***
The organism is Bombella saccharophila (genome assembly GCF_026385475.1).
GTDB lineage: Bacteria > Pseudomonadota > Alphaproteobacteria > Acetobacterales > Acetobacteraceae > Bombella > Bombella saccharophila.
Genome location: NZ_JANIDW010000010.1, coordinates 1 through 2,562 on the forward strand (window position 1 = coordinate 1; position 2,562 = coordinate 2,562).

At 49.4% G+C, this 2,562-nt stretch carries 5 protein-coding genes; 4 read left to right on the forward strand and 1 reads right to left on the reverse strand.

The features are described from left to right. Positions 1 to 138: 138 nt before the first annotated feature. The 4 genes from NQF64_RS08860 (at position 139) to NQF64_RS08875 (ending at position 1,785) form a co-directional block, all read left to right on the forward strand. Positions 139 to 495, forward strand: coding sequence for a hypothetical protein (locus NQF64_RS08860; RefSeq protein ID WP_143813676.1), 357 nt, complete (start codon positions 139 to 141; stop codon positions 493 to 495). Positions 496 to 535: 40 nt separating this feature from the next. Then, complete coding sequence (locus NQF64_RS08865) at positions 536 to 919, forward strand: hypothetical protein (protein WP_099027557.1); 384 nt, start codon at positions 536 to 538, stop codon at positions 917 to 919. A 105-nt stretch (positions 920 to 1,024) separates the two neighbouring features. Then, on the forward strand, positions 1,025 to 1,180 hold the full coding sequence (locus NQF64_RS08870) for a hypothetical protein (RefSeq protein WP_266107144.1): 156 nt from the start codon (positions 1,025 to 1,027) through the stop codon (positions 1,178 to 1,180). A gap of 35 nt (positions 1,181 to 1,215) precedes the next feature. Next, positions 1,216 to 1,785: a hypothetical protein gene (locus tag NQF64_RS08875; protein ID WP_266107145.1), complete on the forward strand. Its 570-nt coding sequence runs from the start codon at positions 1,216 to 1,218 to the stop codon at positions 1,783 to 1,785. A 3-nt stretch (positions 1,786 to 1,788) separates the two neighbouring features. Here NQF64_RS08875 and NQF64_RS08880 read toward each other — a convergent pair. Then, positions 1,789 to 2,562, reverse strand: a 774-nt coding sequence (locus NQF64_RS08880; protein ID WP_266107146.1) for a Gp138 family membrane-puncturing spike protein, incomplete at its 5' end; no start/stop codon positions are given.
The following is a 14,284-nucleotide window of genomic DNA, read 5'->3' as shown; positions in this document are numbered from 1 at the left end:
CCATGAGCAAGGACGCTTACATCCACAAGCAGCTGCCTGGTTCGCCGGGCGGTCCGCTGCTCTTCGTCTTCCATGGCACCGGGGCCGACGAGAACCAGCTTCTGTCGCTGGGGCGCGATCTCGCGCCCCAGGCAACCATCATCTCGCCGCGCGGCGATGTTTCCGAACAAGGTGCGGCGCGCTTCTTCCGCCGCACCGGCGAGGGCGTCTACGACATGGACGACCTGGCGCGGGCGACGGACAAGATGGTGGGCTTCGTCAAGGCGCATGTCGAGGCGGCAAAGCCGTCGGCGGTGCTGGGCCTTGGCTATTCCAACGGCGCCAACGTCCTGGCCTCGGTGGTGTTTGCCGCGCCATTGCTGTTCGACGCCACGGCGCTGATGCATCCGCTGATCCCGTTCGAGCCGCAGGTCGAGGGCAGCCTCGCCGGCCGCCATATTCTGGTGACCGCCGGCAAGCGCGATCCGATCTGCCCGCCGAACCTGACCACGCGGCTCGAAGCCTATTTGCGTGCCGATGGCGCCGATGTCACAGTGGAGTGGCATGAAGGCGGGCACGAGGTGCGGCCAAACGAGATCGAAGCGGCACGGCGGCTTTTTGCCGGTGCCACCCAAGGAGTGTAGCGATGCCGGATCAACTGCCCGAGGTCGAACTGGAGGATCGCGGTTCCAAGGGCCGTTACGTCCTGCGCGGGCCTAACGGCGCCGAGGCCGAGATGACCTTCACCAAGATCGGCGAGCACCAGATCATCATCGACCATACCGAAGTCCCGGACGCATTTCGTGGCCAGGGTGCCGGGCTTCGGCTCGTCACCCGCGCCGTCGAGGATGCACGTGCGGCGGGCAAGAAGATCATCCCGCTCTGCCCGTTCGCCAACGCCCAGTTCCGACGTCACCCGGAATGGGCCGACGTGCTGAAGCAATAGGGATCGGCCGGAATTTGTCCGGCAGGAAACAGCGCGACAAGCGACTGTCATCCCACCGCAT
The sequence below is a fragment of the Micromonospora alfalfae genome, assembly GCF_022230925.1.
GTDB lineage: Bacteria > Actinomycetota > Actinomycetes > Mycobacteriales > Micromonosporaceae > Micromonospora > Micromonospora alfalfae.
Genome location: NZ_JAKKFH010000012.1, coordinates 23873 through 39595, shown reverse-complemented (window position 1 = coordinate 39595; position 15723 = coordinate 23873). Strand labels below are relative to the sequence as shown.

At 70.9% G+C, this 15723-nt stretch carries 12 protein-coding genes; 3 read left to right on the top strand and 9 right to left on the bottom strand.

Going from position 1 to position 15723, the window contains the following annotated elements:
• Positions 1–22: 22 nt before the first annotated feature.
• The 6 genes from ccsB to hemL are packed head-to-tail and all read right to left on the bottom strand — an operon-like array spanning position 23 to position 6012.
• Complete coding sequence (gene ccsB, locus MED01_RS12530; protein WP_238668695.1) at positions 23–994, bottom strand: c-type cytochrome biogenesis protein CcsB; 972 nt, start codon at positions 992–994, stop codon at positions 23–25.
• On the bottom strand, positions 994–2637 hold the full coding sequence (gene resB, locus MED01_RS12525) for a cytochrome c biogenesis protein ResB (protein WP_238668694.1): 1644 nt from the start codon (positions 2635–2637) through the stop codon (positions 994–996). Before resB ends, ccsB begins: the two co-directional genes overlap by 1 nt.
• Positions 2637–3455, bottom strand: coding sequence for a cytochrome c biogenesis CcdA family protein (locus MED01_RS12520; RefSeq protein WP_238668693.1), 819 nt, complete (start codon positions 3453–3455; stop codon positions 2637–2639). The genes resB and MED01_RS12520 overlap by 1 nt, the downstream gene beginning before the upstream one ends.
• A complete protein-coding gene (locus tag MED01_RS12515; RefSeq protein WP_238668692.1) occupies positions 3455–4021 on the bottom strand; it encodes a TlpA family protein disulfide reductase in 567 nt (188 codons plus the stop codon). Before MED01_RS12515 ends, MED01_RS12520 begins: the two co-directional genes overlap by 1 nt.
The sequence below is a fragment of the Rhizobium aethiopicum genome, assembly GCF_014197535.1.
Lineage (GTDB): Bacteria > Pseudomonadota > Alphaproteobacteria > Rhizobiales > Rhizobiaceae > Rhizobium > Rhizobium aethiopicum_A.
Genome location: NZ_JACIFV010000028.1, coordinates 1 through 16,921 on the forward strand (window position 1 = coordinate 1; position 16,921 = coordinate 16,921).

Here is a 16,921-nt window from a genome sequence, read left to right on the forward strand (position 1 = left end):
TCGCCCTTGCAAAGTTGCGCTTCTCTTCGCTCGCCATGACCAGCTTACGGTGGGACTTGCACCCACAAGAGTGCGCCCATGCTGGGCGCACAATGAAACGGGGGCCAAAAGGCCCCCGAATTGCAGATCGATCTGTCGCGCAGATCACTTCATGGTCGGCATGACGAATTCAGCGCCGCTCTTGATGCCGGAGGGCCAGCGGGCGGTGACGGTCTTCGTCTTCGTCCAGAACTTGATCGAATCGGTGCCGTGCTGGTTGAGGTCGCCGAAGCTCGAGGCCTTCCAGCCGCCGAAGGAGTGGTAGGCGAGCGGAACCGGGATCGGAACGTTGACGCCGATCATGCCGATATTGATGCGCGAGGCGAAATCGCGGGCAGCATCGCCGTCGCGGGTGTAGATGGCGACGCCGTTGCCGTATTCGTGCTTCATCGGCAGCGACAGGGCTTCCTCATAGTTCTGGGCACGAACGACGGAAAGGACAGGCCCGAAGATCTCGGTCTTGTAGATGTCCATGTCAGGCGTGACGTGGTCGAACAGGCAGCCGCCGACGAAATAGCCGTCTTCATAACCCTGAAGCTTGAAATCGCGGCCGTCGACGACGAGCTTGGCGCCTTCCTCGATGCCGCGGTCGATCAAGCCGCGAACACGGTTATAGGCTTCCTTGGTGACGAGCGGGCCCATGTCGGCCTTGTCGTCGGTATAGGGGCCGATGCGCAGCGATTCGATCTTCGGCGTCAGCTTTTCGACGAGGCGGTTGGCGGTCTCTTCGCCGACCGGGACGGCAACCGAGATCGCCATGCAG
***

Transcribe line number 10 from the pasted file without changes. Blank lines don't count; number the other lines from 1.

Genome location: NZ_JAKKFH010000012.1, coordinates 23873 through 39595, shown reverse-complemented (window position 1 = coordinate 39595; position 15723 = coordinate 23873). Strand labels below are relative to the sequence as shown.